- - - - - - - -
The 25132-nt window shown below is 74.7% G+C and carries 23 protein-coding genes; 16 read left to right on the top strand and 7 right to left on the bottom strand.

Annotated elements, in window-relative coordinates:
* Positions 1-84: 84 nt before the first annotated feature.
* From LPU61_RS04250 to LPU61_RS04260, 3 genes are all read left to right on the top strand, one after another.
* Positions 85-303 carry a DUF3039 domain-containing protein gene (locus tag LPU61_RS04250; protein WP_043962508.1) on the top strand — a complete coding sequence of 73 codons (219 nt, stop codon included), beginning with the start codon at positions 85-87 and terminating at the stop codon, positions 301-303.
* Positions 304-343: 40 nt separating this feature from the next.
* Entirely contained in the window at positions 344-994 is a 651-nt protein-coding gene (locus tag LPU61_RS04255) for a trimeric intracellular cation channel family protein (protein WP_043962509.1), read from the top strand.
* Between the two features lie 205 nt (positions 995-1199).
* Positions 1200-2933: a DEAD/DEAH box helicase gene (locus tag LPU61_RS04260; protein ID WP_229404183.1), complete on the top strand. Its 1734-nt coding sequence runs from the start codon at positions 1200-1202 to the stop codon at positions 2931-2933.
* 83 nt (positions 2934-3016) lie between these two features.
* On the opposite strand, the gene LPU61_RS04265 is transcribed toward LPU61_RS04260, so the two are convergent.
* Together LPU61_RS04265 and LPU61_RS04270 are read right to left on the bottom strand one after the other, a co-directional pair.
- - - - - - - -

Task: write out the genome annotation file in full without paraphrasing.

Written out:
The 25132-nt window shown below is 74.7% G+C and carries 23 protein-coding genes; 16 read left to right on the top strand and 7 right to left on the bottom strand.

Annotated elements, in window-relative coordinates:
* Positions 1-84: 84 nt before the first annotated feature.
* From LPU61_RS04250 to LPU61_RS04260, 3 genes are all read left to right on the top strand, one after another.
* Positions 85-303 carry a DUF3039 domain-containing protein gene (locus tag LPU61_RS04250; protein WP_043962508.1) on the top strand — a complete coding sequence of 73 codons (219 nt, stop codon included), beginning with the start codon at positions 85-87 and terminating at the stop codon, positions 301-303.
* Positions 304-343: 40 nt separating this feature from the next.
* Entirely contained in the window at positions 344-994 is a 651-nt protein-coding gene (locus tag LPU61_RS04255) for a trimeric intracellular cation channel family protein (protein WP_043962509.1), read from the top strand.
* Between the two features lie 205 nt (positions 995-1199).
* Positions 1200-2933: a DEAD/DEAH box helicase gene (locus tag LPU61_RS04260; protein ID WP_229404183.1), complete on the top strand. Its 1734-nt coding sequence runs from the start codon at positions 1200-1202 to the stop codon at positions 2931-2933.
* 83 nt (positions 2934-3016) lie between these two features.
* On the opposite strand, the gene LPU61_RS04265 is transcribed toward LPU61_RS04260, so the two are convergent.
* Together LPU61_RS04265 and LPU61_RS04270 are read right to left on the bottom strand one after the other, a co-directional pair.